Graziano: USA basketball exposes greed of NBA

Christopher A. Smith

I am not one who gets excited for international competitions outside of a handful of events at the Olympics. For instance, you will not find me watching the World Championships of Figure Skating on a Saturday afternoon.

But what took place at the World Basketball Championships last week in Indianapolis was impossible to ignore.

Remember the following names: Elton Brand, Antonio Davis, Baron Davis, Michael Finley, Raef LaFrentz, Shawn Marion, Andre Miller, Reggie Miller, Jermaine O’Neal, Paul Pierce, Ben Wallace and Jay Williams.

Also remember the name of head coach George Karl. Because together, these 13 men represent the most embarrassing team in the history of the United States.

In case you did not know, USA Men’s Basketball held an impressive, yet appropriate, 58-0 record in international competition. The streak began with the 1992 Dream Team led by Michael Jordan, Magic Johnson, Larry Bird and company.

That was until the United States ran into the powerful, Pepe Sanchez-led Argentines. Karl’s group of heartless, greedy NBA losers was unable to handle this savvy collection of athletic basketball excellence.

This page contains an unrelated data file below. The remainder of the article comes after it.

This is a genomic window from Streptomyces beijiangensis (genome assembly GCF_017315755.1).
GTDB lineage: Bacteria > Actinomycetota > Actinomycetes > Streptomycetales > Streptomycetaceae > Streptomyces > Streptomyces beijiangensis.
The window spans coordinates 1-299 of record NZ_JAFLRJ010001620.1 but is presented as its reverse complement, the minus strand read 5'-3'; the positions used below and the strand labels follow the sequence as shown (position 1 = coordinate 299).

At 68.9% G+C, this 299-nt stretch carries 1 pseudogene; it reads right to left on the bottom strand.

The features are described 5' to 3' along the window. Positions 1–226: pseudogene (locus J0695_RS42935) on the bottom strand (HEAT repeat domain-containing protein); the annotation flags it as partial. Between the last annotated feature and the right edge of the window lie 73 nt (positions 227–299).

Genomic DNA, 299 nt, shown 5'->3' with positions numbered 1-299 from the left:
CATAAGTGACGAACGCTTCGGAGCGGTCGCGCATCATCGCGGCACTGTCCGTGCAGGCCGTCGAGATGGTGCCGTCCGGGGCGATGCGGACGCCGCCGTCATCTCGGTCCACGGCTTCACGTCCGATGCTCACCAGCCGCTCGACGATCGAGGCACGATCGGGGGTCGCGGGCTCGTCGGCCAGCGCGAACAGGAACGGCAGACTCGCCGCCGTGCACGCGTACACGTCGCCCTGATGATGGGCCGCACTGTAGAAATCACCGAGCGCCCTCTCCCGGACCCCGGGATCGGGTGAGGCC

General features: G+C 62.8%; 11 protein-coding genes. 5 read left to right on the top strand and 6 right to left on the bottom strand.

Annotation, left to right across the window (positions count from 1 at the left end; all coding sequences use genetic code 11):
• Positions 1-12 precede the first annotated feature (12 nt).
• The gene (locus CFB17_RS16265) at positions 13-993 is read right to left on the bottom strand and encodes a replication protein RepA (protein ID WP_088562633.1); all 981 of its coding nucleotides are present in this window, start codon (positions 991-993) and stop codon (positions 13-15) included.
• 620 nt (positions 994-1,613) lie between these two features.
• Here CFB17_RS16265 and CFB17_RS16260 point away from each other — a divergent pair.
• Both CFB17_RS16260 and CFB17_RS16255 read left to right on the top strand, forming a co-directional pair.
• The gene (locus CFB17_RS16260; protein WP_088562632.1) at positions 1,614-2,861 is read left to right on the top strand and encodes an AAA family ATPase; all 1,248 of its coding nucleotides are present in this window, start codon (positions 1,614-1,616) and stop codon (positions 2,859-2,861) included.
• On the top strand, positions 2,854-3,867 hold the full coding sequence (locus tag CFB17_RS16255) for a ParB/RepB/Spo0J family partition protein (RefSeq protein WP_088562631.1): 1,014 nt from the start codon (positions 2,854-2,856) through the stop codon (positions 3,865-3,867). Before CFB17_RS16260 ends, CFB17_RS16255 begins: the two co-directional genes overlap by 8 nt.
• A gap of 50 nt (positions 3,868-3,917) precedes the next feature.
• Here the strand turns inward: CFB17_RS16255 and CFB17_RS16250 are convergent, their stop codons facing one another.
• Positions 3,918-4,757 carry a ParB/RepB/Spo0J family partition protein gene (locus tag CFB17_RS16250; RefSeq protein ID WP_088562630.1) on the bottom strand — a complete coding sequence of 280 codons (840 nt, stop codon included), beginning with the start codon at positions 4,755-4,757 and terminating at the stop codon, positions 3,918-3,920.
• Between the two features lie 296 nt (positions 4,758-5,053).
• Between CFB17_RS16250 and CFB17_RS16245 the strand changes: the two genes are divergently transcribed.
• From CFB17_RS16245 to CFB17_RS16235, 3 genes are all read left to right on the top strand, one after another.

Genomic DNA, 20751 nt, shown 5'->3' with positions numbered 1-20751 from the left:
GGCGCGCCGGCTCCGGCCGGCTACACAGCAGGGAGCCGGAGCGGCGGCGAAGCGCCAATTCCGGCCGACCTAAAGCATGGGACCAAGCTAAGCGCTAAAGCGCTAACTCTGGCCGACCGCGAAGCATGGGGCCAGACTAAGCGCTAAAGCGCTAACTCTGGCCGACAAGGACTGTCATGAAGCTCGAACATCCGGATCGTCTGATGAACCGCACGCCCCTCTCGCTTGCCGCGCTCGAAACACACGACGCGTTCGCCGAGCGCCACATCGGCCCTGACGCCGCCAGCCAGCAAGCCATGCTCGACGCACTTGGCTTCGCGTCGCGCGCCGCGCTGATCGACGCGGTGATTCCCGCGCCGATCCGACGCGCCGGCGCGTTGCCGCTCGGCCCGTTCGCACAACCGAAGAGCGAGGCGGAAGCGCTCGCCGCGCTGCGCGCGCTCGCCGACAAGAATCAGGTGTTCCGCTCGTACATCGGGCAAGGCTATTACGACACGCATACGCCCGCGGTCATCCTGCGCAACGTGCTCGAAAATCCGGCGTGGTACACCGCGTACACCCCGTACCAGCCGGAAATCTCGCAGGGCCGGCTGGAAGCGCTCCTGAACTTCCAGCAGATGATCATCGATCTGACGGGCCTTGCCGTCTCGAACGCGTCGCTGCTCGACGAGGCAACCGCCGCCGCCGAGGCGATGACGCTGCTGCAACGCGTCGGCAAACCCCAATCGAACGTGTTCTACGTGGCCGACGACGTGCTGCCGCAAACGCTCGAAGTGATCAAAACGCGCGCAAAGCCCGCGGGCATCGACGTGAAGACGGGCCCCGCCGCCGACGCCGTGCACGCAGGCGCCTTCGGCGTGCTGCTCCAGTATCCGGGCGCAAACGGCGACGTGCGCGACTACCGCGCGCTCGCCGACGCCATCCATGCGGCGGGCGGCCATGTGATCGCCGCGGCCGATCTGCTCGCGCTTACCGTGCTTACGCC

Hopefully you can sense the sarcasm, because I am laying it on pretty thick.

“I’m embarrassed,” Davis said. Well, Baron, so are the rest of us. The United States never even held a lead against Argentina. There is no way any group of NBA players should even be threatened by some of the teams that the rest of the world sends to these championships.

If you want a sense of how bad these teams really are, I will make a comparison. They are worse than Rutgers football.

Alright, maybe I am being a bit harsh. After all, no one can be perfect, right?

So one would think USA would rebound against another inferior opponent, Yugoslavia. Instead, a blown 10-point lead produced another loss.

Follow that with a blown 13-point fourth quarter lead in a third consecutive loss to Spain, and you have a metamorphosis in the landscape of international basketball competition.

So why were the Americans so bad? Karl was right on target when he blamed his team’s performance on the greed of the NBA. Well, too bad Karl was too lazy himself to do anything about it.

It was only a matter of time before the carelessness and showboating of the NBA affected the country’s basketball image. Look no further than the Americans’ 63 percent free-throw shooting percentage during the tournament to see how poor NBA play has become.

While the rest of the world is working on passing, shooting and playing team defense, you can take a tour of gymnasiums in the United States and see players glorifying themselves with one-on-one moves that produce countless dunks and little else.

That is why college basketball has become more popular in this country.

Fans like myself would rather watch Jay Wright mold a talented group of players into a cohesive, unit, rather than watching immature high-schoolers jump into their Bentleys and drive straight into ESPN’s “The Life.”

The only thing missing in their lives are championship rings and respect.

But who needs that when you can finish sixth in the World Basketball Championships?